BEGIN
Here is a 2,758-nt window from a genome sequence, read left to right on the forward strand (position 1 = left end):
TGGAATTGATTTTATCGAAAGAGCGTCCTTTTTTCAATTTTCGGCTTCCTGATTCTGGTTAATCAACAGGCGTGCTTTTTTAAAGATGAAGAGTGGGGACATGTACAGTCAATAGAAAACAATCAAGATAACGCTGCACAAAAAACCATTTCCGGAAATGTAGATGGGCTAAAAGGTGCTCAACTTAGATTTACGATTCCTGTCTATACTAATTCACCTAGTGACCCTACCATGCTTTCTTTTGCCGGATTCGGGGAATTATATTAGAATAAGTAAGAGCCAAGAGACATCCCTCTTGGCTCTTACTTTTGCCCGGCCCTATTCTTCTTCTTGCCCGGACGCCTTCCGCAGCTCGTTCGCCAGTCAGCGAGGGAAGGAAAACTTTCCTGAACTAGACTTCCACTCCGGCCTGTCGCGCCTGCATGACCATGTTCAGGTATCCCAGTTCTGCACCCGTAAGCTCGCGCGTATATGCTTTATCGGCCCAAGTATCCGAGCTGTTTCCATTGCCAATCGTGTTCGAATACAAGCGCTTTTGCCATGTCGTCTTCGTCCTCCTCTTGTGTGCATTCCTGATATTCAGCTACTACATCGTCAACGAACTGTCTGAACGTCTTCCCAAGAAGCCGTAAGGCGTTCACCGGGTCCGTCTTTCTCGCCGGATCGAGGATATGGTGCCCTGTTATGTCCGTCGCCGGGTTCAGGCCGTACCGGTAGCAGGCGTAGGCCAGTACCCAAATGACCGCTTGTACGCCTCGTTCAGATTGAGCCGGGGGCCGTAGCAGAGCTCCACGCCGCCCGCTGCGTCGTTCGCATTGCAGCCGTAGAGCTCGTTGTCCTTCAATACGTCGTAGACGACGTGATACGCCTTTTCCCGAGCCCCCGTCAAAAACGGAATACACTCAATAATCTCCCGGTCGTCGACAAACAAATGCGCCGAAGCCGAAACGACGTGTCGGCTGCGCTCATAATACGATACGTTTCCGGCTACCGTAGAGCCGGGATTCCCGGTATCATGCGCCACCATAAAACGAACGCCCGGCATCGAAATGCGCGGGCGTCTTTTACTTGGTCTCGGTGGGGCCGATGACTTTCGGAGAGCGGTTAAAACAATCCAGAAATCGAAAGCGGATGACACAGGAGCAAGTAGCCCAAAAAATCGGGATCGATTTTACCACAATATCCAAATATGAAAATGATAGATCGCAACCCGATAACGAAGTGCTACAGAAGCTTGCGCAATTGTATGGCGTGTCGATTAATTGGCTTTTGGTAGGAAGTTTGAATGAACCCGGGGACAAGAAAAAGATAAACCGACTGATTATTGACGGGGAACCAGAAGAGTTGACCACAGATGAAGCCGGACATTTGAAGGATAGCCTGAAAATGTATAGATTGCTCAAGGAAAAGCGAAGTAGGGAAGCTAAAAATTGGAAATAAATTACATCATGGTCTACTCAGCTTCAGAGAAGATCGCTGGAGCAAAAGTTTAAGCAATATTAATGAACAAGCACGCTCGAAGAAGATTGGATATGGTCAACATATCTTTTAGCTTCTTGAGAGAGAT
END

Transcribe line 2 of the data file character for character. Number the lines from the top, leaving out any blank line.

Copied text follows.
TGGAATTGATTTTATCGAAAGAGCGTCCTTTTTTCAATTTTCGGCTTCCTGATTCTGGTTAATCAACAGGCGTGCTTTTTTAAAGATGAAGAGTGGGGACATGTACAGTCAATAGAAAACAATCAAGATAACGCTGCACAAAAAACCATTTCCGGAAATGTAGATGGGCTAAAAGGTGCTCAACTTAGATTTACGATTCCTGTCTATACTAATTCACCTAGTGACCCTACCATGCTTTCTTTTGCCGGATTCGGGGAATTATATTAGAATAAGTAAGAGCCAAGAGACATCCCTCTTGGCTCTTACTTTTGCCCGGCCCTATTCTTCTTCTTGCCCGGACGCCTTCCGCAGCTCGTTCGCCAGTCAGCGAGGGAAGGAAAACTTTCCTGAACTAGACTTCCACTCCGGCCTGTCGCGCCTGCATGACCATGTTCAGGTATCCCAGTTCTGCACCCGTAAGCTCGCGCGTATATGCTTTATCGGCCCAAGTATCCGAGCTGTTTCCATTGCCAATCGTGTTCGAATACAAGCGCTTTTGCCATGTCGTCTTCGTCCTCCTCTTGTGTGCATTCCTGATATTCAGCTACTACATCGTCAACGAACTGTCTGAACGTCTTCCCAAGAAGCCGTAAGGCGTTCACCGGGTCCGTCTTTCTCGCCGGATCGAGGATATGGTGCCCTGTTATGTCCGTCGCCGGGTTCAGGCCGTACCGGTAGCAGGCGTAGGCCAGTACCCAAATGACCGCTTGTACGCCTCGTTCAGATTGAGCCGGGGGCCGTAGCAGAGCTCCACGCCGCCCGCTGCGTCGTTCGCATTGCAGCCGTAGAGCTCGTTGTCCTTCAATACGTCGTAGACGACGTGATACGCCTTTTCCCGAGCCCCCGTCAAAAACGGAATACACTCAATAATCTCCCGGTCGTCGACAAACAAATGCGCCGAAGCCGAAACGACGTGTCGGCTGCGCTCATAATACGATACGTTTCCGGCTACCGTAGAGCCGGGATTCCCGGTATCATGCGCCACCATAAAACGAACGCCCGGCATCGAAATGCGCGGGCGTCTTTTACTTGGTCTCGGTGGGGCCGATGACTTTCGGAGAGCGGTTAAAACAATCCAGAAATCGAAAGCGGATGACACAGGAGCAAGTAGCCCAAAAAATCGGGATCGATTTTACCACAATATCCAAATATGAAAATGATAGATCGCAACCCGATAACGAAGTGCTACAGAAGCTTGCGCAATTGTATGGCGTGTCGATTAATTGGCTTTTGGTAGGAAGTTTGAATGAACCCGGGGACAAGAAAAAGATAAACCGACTGATTATTGACGGGGAACCAGAAGAGTTGACCACAGATGAAGCCGGACATTTGAAGGATAGCCTGAAAATGTATAGATTGCTCAAGGAAAAGCGAAGTAGGGAAGCTAAAAATTGGAAATAAATTACATCATGGTCTACTCAGCTTCAGAGAAGATCGCTGGAGCAAAAGTTTAAGCAATATTAATGAACAAGCACGCTCGAAGAAGATTGGATATGGTCAACATATCTTTTAGCTTCTTGAGAGAGAT